In a Wall Street Journal op-ed, the CEOs of both Google and Verizon have endorsed that portion of the FCC’s new National Broadband Plan that calls for “making high-speed Internet connections available to all Americans.” Oh, and by the way, the executives agree it should be accomplished with “minimal government involvement.”
Pardon me? Do these guys read the newspapers? The whole nation just witnessed what happens when government creates a new entitlement, and it sure ain’t “minimal government involvement.”
When Congress decided to make health insurance “available to all Americans,” the result was a sprawling bill that imposes unprecedented government controls on the health insurance industry. And of course, this entitlement mentality has a long history (think Medicare, Medicaid, and the prescription drug program) that demonstrates how controls breed controls.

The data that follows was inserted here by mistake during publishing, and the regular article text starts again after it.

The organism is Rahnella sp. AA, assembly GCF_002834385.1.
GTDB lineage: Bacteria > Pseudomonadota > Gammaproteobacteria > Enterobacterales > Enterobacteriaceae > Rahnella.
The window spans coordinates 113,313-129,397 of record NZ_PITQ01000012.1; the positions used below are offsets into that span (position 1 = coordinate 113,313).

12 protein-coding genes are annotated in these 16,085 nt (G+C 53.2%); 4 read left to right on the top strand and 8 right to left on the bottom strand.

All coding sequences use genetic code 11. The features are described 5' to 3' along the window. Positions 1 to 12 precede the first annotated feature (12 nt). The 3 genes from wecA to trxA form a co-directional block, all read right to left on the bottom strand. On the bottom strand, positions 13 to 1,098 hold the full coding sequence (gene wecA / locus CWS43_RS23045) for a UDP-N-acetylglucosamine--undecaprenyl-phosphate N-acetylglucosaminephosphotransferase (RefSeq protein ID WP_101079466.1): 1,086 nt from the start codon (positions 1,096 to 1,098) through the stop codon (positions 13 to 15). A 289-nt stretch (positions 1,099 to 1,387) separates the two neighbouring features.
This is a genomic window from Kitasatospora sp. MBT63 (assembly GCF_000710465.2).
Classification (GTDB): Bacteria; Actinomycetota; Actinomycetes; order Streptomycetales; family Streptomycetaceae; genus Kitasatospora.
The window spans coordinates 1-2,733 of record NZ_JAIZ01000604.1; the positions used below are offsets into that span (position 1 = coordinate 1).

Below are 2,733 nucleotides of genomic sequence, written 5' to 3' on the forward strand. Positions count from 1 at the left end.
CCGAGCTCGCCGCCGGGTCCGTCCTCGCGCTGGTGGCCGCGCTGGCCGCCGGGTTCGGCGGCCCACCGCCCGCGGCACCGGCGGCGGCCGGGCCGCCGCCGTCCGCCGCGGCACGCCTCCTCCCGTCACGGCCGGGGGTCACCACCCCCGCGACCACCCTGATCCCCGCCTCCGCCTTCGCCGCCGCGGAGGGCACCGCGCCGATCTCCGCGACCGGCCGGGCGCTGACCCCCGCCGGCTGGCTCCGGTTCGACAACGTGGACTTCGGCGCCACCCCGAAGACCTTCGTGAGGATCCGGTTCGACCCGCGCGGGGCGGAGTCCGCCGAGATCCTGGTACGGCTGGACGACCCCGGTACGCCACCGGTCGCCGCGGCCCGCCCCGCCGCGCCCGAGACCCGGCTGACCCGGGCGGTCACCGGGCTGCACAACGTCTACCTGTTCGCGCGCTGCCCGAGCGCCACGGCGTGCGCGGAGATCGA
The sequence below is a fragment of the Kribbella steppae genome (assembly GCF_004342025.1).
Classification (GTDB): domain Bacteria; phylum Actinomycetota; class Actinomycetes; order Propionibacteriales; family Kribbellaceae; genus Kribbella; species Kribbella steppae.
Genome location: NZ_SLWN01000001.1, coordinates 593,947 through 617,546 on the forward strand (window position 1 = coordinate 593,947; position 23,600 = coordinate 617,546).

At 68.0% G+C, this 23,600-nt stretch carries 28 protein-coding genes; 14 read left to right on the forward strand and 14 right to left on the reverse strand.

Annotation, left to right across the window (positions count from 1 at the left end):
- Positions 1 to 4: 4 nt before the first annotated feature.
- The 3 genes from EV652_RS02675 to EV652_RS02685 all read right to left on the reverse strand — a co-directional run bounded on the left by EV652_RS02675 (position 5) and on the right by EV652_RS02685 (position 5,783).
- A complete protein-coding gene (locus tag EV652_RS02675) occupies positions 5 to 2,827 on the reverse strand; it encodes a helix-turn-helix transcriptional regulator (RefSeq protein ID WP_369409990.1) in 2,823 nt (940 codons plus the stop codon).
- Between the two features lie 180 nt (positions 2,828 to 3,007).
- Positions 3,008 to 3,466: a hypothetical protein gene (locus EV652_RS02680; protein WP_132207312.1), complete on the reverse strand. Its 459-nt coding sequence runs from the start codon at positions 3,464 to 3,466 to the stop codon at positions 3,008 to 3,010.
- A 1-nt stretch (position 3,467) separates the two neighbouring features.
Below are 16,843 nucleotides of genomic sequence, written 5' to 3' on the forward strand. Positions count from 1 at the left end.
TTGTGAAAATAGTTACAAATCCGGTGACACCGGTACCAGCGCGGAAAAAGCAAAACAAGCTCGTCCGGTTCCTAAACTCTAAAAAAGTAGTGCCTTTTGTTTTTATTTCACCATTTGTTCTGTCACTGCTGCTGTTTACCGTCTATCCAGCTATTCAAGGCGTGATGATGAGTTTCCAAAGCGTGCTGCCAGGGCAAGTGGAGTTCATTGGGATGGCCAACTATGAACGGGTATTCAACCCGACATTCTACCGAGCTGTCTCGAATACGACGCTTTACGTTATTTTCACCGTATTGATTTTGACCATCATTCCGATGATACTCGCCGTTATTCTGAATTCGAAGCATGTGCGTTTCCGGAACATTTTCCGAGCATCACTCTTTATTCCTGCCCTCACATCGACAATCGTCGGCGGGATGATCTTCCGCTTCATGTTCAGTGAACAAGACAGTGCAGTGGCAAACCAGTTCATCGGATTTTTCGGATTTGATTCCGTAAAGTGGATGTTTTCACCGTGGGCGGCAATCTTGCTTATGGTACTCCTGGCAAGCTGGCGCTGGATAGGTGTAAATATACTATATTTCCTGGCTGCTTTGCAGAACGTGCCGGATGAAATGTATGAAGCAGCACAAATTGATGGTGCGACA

And that’s the way it has to be. Once everyone agrees on any new entitlement—I don’t know, something like “making high-speed Internet connections available to all Americans”—then government must become involved. Why? Because the very essence of an entitlement is a claim by those who lack a value against those who have earned it. And government is the only agency that can enforce such a claim.
If the top executives of giant cellular and Internet companies can’t see that contradiction in their own op-ed, how can they hope to defend their companies from creeping regulation? What’s at stake here is the freedom that has allowed these industries to innovate, profit, and flourish—while more regulated parts of the economy stagnate.
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